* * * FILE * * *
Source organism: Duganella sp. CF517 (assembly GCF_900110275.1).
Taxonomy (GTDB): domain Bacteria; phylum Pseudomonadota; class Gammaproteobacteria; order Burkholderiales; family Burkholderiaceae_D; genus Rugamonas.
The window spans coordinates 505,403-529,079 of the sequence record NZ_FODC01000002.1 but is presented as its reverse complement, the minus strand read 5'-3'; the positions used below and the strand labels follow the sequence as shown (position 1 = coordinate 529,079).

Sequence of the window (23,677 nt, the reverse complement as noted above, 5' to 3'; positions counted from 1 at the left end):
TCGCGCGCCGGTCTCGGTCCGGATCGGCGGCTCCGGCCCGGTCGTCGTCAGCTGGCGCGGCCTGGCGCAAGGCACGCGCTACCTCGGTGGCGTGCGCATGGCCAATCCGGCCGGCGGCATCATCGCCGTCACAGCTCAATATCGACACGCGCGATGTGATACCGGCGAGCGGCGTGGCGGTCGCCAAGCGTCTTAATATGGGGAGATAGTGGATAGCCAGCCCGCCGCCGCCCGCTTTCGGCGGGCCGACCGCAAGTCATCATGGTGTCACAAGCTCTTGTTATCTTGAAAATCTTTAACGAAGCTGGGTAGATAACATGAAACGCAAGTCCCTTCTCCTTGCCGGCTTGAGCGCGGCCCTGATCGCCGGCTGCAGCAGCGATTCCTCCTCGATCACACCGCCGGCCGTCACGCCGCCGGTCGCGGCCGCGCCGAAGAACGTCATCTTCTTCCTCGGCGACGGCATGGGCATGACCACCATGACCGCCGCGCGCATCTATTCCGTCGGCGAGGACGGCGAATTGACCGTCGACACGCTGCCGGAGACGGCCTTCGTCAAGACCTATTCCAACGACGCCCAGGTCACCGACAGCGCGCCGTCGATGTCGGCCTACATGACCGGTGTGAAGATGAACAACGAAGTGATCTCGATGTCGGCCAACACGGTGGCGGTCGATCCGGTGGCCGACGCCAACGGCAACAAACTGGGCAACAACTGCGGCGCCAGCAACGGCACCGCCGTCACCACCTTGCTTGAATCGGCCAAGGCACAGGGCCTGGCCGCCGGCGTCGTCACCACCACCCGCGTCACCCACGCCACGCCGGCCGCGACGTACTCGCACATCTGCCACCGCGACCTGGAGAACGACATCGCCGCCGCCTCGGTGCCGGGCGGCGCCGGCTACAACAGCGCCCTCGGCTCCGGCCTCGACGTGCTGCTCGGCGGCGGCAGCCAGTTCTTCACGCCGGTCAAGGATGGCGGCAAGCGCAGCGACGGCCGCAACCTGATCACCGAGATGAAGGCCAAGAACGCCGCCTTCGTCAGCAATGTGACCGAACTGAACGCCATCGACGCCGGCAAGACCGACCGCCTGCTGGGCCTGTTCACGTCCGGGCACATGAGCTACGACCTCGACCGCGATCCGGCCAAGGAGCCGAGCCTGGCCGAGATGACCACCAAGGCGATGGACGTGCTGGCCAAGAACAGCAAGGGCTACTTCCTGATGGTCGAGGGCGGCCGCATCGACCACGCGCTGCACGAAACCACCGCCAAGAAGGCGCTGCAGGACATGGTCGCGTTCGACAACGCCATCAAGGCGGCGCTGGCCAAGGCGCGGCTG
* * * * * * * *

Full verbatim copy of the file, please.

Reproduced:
Source organism: Duganella sp. CF517 (assembly GCF_900110275.1).
Taxonomy (GTDB): domain Bacteria; phylum Pseudomonadota; class Gammaproteobacteria; order Burkholderiales; family Burkholderiaceae_D; genus Rugamonas.
The window spans coordinates 505,403-529,079 of the sequence record NZ_FODC01000002.1 but is presented as its reverse complement, the minus strand read 5'-3'; the positions used below and the strand labels follow the sequence as shown (position 1 = coordinate 529,079).

Sequence of the window (23,677 nt, the reverse complement as noted above, 5' to 3'; positions counted from 1 at the left end):
TCGCGCGCCGGTCTCGGTCCGGATCGGCGGCTCCGGCCCGGTCGTCGTCAGCTGGCGCGGCCTGGCGCAAGGCACGCGCTACCTCGGTGGCGTGCGCATGGCCAATCCGGCCGGCGGCATCATCGCCGTCACAGCTCAATATCGACACGCGCGATGTGATACCGGCGAGCGGCGTGGCGGTCGCCAAGCGTCTTAATATGGGGAGATAGTGGATAGCCAGCCCGCCGCCGCCCGCTTTCGGCGGGCCGACCGCAAGTCATCATGGTGTCACAAGCTCTTGTTATCTTGAAAATCTTTAACGAAGCTGGGTAGATAACATGAAACGCAAGTCCCTTCTCCTTGCCGGCTTGAGCGCGGCCCTGATCGCCGGCTGCAGCAGCGATTCCTCCTCGATCACACCGCCGGCCGTCACGCCGCCGGTCGCGGCCGCGCCGAAGAACGTCATCTTCTTCCTCGGCGACGGCATGGGCATGACCACCATGACCGCCGCGCGCATCTATTCCGTCGGCGAGGACGGCGAATTGACCGTCGACACGCTGCCGGAGACGGCCTTCGTCAAGACCTATTCCAACGACGCCCAGGTCACCGACAGCGCGCCGTCGATGTCGGCCTACATGACCGGTGTGAAGATGAACAACGAAGTGATCTCGATGTCGGCCAACACGGTGGCGGTCGATCCGGTGGCCGACGCCAACGGCAACAAACTGGGCAACAACTGCGGCGCCAGCAACGGCACCGCCGTCACCACCTTGCTTGAATCGGCCAAGGCACAGGGCCTGGCCGCCGGCGTCGTCACCACCACCCGCGTCACCCACGCCACGCCGGCCGCGACGTACTCGCACATCTGCCACCGCGACCTGGAGAACGACATCGCCGCCGCCTCGGTGCCGGGCGGCGCCGGCTACAACAGCGCCCTCGGCTCCGGCCTCGACGTGCTGCTCGGCGGCGGCAGCCAGTTCTTCACGCCGGTCAAGGATGGCGGCAAGCGCAGCGACGGCCGCAACCTGATCACCGAGATGAAGGCCAAGAACGCCGCCTTCGTCAGCAATGTGACCGAACTGAACGCCATCGACGCCGGCAAGACCGACCGCCTGCTGGGCCTGTTCACGTCCGGGCACATGAGCTACGACCTCGACCGCGATCCGGCCAAGGAGCCGAGCCTGGCCGAGATGACCACCAAGGCGATGGACGTGCTGGCCAAGAACAGCAAGGGCTACTTCCTGATGGTCGAGGGCGGCCGCATCGACCACGCGCTGCACGAAACCACCGCCAAGAAGGCGCTGCAGGACATGGTCGCGTTCGACAACGCCATCAAGGCGGCGCTGGCCAAGGCGCGGCTG